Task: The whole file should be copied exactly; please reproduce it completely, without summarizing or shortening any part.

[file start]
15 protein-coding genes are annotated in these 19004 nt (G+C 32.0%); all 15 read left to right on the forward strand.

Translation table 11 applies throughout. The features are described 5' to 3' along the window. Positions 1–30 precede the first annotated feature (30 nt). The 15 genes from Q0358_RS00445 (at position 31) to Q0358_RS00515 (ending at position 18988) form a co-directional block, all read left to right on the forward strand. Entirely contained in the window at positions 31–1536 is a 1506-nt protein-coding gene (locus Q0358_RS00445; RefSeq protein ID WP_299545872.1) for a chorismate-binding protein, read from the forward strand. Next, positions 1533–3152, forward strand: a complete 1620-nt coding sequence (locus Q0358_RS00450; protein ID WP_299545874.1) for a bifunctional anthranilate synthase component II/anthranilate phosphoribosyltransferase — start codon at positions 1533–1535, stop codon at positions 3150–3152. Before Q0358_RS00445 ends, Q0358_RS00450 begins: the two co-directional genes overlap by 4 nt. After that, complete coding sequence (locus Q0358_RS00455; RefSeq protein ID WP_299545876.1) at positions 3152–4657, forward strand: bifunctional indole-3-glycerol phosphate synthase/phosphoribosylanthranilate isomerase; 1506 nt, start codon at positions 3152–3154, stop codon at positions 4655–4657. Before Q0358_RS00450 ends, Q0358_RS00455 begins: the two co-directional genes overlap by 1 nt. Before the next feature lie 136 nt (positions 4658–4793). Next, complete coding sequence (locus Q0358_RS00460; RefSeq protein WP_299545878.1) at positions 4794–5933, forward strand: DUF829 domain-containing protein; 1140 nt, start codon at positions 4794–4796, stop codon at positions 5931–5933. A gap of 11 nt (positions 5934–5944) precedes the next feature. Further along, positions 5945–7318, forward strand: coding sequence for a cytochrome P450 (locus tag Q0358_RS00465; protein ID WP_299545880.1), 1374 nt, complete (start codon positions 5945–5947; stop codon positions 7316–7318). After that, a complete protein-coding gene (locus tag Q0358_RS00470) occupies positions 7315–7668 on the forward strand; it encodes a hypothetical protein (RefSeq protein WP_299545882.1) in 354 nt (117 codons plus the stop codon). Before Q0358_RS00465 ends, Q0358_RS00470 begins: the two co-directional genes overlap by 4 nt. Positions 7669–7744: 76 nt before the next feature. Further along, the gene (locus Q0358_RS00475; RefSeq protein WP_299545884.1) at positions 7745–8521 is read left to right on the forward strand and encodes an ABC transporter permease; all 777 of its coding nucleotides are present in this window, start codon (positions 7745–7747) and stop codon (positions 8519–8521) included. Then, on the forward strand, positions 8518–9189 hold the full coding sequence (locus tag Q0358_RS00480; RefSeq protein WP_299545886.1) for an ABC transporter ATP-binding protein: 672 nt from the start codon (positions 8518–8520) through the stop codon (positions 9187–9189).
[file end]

15 protein-coding genes are annotated in these 19004 nt (G+C 32.0%); all 15 read left to right on the forward strand.

Translation table 11 applies throughout. The features are described 5' to 3' along the window. Positions 1–30 precede the first annotated feature (30 nt). The 15 genes from Q0358_RS00445 (at position 31) to Q0358_RS00515 (ending at position 18988) form a co-directional block, all read left to right on the forward strand. Entirely contained in the window at positions 31–1536 is a 1506-nt protein-coding gene (locus Q0358_RS00445; RefSeq protein ID WP_299545872.1) for a chorismate-binding protein, read from the forward strand. Next, positions 1533–3152, forward strand: a complete 1620-nt coding sequence (locus Q0358_RS00450; protein ID WP_299545874.1) for a bifunctional anthranilate synthase component II/anthranilate phosphoribosyltransferase — start codon at positions 1533–1535, stop codon at positions 3150–3152. Before Q0358_RS00445 ends, Q0358_RS00450 begins: the two co-directional genes overlap by 4 nt. After that, complete coding sequence (locus Q0358_RS00455; RefSeq protein ID WP_299545876.1) at positions 3152–4657, forward strand: bifunctional indole-3-glycerol phosphate synthase/phosphoribosylanthranilate isomerase; 1506 nt, start codon at positions 3152–3154, stop codon at positions 4655–4657. Before Q0358_RS00450 ends, Q0358_RS00455 begins: the two co-directional genes overlap by 1 nt. Before the next feature lie 136 nt (positions 4658–4793). Next, complete coding sequence (locus Q0358_RS00460; RefSeq protein WP_299545878.1) at positions 4794–5933, forward strand: DUF829 domain-containing protein; 1140 nt, start codon at positions 4794–4796, stop codon at positions 5931–5933. A gap of 11 nt (positions 5934–5944) precedes the next feature. Further along, positions 5945–7318, forward strand: coding sequence for a cytochrome P450 (locus tag Q0358_RS00465; protein ID WP_299545880.1), 1374 nt, complete (start codon positions 5945–5947; stop codon positions 7316–7318). After that, a complete protein-coding gene (locus tag Q0358_RS00470) occupies positions 7315–7668 on the forward strand; it encodes a hypothetical protein (RefSeq protein WP_299545882.1) in 354 nt (117 codons plus the stop codon). Before Q0358_RS00465 ends, Q0358_RS00470 begins: the two co-directional genes overlap by 4 nt. Positions 7669–7744: 76 nt before the next feature. Further along, the gene (locus Q0358_RS00475; RefSeq protein WP_299545884.1) at positions 7745–8521 is read left to right on the forward strand and encodes an ABC transporter permease; all 777 of its coding nucleotides are present in this window, start codon (positions 7745–7747) and stop codon (positions 8519–8521) included. Then, on the forward strand, positions 8518–9189 hold the full coding sequence (locus tag Q0358_RS00480; RefSeq protein WP_299545886.1) for an ABC transporter ATP-binding protein: 672 nt from the start codon (positions 8518–8520) through the stop codon (positions 9187–9189).